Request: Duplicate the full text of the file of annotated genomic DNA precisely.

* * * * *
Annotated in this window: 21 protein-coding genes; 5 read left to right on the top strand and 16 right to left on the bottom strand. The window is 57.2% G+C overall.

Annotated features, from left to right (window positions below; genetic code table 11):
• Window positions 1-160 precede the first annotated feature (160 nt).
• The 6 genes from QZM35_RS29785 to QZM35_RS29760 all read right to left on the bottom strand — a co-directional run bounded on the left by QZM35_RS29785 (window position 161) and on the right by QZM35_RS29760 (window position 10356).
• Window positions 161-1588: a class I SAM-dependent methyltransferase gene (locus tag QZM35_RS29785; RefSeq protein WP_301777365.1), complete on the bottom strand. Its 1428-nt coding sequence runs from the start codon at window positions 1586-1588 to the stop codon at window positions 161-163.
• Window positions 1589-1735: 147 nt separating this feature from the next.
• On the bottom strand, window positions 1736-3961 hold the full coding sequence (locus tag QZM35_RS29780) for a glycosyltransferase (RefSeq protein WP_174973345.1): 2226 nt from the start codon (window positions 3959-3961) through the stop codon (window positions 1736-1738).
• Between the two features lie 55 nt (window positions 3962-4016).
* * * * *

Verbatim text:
Annotated in this window: 21 protein-coding genes; 5 read left to right on the top strand and 16 right to left on the bottom strand. The window is 57.2% G+C overall.

Annotated features, from left to right (window positions below; genetic code table 11):
• Window positions 1-160 precede the first annotated feature (160 nt).
• The 6 genes from QZM35_RS29785 to QZM35_RS29760 all read right to left on the bottom strand — a co-directional run bounded on the left by QZM35_RS29785 (window position 161) and on the right by QZM35_RS29760 (window position 10356).
• Window positions 161-1588: a class I SAM-dependent methyltransferase gene (locus tag QZM35_RS29785; RefSeq protein WP_301777365.1), complete on the bottom strand. Its 1428-nt coding sequence runs from the start codon at window positions 1586-1588 to the stop codon at window positions 161-163.
• Window positions 1589-1735: 147 nt separating this feature from the next.
• On the bottom strand, window positions 1736-3961 hold the full coding sequence (locus tag QZM35_RS29780) for a glycosyltransferase (RefSeq protein WP_174973345.1): 2226 nt from the start codon (window positions 3959-3961) through the stop codon (window positions 1736-1738).
• Between the two features lie 55 nt (window positions 3962-4016).